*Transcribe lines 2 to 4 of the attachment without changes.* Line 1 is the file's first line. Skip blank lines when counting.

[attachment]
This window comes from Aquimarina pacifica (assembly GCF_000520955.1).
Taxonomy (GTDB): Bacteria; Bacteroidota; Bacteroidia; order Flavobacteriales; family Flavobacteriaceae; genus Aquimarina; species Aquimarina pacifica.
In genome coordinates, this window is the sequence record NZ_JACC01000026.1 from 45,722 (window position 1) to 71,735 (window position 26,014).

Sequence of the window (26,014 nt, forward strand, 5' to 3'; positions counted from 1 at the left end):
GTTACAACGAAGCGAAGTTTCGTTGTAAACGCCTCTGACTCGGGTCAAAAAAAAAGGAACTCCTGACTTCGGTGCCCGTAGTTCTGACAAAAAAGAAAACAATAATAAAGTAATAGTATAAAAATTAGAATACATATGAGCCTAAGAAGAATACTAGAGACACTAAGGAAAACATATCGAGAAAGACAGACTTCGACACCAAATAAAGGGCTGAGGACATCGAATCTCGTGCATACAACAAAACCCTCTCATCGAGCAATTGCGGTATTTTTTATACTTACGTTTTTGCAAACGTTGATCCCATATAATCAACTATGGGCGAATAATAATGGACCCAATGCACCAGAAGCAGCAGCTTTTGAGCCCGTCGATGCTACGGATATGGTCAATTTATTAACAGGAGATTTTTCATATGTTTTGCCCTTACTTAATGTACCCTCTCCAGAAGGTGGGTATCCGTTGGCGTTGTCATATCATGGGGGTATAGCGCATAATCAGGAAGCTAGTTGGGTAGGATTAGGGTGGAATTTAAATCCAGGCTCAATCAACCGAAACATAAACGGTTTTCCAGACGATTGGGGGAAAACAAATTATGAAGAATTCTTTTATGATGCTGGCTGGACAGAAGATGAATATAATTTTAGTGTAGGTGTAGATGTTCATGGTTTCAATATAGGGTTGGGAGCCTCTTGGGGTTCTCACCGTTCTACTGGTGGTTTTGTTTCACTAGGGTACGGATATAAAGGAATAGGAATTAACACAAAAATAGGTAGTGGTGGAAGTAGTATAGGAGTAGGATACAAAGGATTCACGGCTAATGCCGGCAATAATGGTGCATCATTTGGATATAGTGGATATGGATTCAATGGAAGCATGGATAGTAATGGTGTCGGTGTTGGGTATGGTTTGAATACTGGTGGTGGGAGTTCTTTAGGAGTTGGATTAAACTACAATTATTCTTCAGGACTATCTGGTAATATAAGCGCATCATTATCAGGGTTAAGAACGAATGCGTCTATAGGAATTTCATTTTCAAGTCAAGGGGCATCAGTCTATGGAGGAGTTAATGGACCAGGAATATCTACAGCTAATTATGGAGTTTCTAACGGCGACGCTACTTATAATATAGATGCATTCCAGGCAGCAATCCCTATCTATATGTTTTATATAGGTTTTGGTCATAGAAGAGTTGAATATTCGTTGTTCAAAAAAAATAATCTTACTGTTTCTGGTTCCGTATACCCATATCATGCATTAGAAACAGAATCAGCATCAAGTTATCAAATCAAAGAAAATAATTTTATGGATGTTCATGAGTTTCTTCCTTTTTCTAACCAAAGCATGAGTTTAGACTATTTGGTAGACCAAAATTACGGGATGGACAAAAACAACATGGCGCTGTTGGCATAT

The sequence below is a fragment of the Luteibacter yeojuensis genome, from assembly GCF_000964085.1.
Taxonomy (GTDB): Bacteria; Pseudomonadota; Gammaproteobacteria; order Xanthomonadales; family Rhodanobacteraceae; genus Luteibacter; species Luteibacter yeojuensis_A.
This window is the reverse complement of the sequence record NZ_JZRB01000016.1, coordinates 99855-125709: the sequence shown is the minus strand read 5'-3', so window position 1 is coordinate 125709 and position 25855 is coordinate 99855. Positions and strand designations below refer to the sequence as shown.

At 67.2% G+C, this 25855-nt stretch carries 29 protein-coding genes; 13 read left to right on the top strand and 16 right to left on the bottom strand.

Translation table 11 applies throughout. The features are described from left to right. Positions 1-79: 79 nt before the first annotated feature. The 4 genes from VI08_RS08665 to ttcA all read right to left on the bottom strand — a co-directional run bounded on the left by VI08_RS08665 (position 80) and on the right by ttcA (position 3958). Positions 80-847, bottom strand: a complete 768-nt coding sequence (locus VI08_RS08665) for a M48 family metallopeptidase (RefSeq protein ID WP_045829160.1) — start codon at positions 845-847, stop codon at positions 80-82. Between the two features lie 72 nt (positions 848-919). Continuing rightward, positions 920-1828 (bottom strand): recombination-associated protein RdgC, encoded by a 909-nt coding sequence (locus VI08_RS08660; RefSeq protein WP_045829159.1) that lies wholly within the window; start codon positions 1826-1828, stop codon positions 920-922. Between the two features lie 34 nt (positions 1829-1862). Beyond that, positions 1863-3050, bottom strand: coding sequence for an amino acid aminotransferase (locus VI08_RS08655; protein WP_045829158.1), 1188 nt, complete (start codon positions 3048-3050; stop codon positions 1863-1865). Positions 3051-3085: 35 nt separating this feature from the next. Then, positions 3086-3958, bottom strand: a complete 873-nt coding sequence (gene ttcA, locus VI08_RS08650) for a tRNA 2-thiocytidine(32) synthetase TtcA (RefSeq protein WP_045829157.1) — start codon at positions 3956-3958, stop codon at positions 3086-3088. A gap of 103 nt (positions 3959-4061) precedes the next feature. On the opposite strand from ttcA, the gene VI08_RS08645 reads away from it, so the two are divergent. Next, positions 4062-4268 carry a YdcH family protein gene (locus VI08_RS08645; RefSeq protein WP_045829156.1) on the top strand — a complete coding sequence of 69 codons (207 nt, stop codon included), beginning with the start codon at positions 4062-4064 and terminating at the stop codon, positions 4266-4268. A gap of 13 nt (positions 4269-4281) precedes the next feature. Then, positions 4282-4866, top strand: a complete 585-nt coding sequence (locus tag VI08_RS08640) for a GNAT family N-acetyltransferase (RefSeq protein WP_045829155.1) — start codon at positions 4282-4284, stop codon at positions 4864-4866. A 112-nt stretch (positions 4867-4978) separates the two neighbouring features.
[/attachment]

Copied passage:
Taxonomy (GTDB): Bacteria; Bacteroidota; Bacteroidia; order Flavobacteriales; family Flavobacteriaceae; genus Aquimarina; species Aquimarina pacifica.
In genome coordinates, this window is the sequence record NZ_JACC01000026.1 from 45,722 (window position 1) to 71,735 (window position 26,014).

Sequence of the window (26,014 nt, forward strand, 5' to 3'; positions counted from 1 at the left end):